Circle of life in 'Lion King' reboot is more like a hamster wheel
Life moves in a circle, "The Lion King" tells us, and, increasingly, so does studio moviemaking.
Close on the heels of "live-action" remakes of "Aladdin" and "Dumbo" and on the precipice of a reborn "The Little Mermaid," ''The Lion King" is back, too. Round and round we go. Cue Savannah sunrise. Cue "Naaaants ingonyama bagithi baba!"
The remakes have themselves been a mixed bag offering some combination of modern visual effects, fresh casting and narrative tweaks to catch up more dated material to the times.
It's easy to greet these remakes both cynically and a little eagerly. In the case of "The Lion King," the songs are still good, the Shakespearean story still solid. And, well, Beyonce's in it.
And yet Jon Favreau's "The Lion King," so abundant with realistic simulations of the natural world, is curiously lifeless. The most significant overhaul to an otherwise slavishly similar retread is the digital animation rendering of everything, turning the film's African grasslands and its animal inhabitants into a photo-realistic menagerie. The Disney worlds of cartoon and nature documentary have finally merged.
It's an impressive leap in visual effects, which included Favreau, cinematographer Caleb Descehanel and VFX chief Rob Legato making use of virtual-reality environments. Some of the computer-generated makeovers are beautiful. Mufasa, the lion king voiced again by James Earl Jones, is wondrously regal, and his mane might be the most majestic blonde locks since Robert Redford. And the grass stalks of the pride lands shimmer in the African sunlight.
But it's a hollow victory. By turning the elastic, dynamic hand-drawn creations of Roger Allers and Rob Minkoff's 1994 original into realistic-looking animals, "The Lion King" has greatly narrowed its spectrum of available expressions. Largely lost are the kinds of characterization that can flow from voice actor to animation. Here, most of the starry voice actors (including Donald Glover as the grown-up lion prince Simba, Beyonce as the older lioness Nala and Chiwetel Ejiofor as the villainous Scar) feel remote from their characters. And, in many cases, so do we.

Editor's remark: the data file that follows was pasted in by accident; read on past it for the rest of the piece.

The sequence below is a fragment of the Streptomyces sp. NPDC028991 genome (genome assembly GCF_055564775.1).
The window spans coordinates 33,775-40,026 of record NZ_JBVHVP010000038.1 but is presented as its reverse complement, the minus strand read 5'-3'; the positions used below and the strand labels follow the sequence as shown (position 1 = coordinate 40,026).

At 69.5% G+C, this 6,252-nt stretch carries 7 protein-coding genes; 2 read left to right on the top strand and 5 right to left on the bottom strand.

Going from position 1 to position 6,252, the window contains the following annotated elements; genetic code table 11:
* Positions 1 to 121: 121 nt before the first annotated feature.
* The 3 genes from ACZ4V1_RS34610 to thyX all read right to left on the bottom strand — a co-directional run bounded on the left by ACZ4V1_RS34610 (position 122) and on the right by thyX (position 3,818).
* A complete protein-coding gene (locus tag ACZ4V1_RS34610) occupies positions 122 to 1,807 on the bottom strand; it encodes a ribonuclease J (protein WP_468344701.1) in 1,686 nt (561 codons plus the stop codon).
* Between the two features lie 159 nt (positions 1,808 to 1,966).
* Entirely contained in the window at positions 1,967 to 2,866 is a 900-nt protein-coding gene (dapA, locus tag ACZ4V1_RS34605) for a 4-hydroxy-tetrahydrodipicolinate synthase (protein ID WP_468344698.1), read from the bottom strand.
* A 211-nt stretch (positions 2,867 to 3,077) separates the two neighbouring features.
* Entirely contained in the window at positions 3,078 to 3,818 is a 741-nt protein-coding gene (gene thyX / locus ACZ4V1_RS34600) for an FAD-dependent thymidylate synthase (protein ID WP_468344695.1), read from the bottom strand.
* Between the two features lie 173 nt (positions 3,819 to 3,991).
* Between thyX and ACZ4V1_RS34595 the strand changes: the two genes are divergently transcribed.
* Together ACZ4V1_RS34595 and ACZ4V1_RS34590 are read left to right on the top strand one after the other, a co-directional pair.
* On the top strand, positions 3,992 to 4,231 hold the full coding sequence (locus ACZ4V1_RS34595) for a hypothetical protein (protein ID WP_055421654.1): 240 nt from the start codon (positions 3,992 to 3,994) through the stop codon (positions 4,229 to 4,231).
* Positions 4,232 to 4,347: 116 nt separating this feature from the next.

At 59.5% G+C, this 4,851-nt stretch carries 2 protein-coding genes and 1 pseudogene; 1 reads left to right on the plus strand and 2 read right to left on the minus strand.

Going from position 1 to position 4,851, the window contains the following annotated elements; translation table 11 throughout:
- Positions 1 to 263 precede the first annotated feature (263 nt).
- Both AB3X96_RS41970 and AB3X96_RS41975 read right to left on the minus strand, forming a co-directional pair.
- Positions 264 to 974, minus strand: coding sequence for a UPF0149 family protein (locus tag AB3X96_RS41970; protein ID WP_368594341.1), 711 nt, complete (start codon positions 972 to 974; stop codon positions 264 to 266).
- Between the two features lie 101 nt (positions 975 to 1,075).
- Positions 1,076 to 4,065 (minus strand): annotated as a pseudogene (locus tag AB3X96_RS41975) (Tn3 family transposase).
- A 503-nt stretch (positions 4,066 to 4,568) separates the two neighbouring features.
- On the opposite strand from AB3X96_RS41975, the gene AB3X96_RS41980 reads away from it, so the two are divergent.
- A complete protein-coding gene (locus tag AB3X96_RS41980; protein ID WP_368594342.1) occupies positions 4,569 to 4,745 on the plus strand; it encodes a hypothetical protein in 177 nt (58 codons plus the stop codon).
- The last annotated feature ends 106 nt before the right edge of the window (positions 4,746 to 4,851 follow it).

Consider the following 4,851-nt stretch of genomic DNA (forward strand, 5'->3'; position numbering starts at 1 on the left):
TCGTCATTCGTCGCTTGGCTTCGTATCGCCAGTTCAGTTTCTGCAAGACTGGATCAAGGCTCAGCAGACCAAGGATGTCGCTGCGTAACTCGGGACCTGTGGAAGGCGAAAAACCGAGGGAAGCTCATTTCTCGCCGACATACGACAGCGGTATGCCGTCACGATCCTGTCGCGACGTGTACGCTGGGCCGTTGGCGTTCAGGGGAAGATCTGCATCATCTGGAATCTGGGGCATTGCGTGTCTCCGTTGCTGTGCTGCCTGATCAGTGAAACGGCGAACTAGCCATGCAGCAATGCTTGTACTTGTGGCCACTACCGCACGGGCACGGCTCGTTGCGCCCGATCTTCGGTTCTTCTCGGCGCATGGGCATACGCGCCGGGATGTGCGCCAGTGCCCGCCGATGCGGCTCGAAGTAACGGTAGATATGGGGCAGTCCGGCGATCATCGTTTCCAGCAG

It's worth asking: Just how real do we need our talking animals? Do we need the feathered majordomo Zazu (voiced by John Oliver) to look enough like a red-billed hornbill to win the approval of avid birders? "The Lion King" may well be a pivotal stepping stone toward CGI splendors to come, but for now, it feels like realism has been substituted for enchantment.
That doesn't stop an army of top craft professionals and an enviable voice cast from doing their best to inject some vitality into "The Lion King." The familiar songs by Elton John and Tim Rice are back, along with a new tune by Rice and Beyonce, though this time, the score by Hans Zimmer, with Lebo M., feels more airy and buoyant.
Yet the degree to which this "Lion King" mimics the first is disappointing. (Jeff Nathanson gets a solo writing credit but scene-to-scene the film hues extremely close to the original.) There's a sound case to be made that the tale, which has been running on Broadway for more than 20 years, needs little revision.
But the few deviations taken by the filmmakers make you want more. The role of Nala has rightfully been elevated and toughened. The most rope for riffing has been extended to the new Timon and Pumba: Billy Eichner and Seth Rogen. Taking over for Nathan Lane's meerkat and Ernie Sabella's warthog, Eichner and Rogen make their own shtick together and they, more than anyone else, give "The Lion King" a breath of fresh air, even as they make plenty of fart jokes.
Yet that's hardly enough to warrant a bland, unimaginative rehash like this, let alone merit Beyonce's imperial presence. Instead, "The Lion King" is missing something. A purpose, maybe, and a heart. The life expectancy of Disney classics has begun to feel more like a hamster wheel than a circle of life, and it's getting harder and harder to feel the love.
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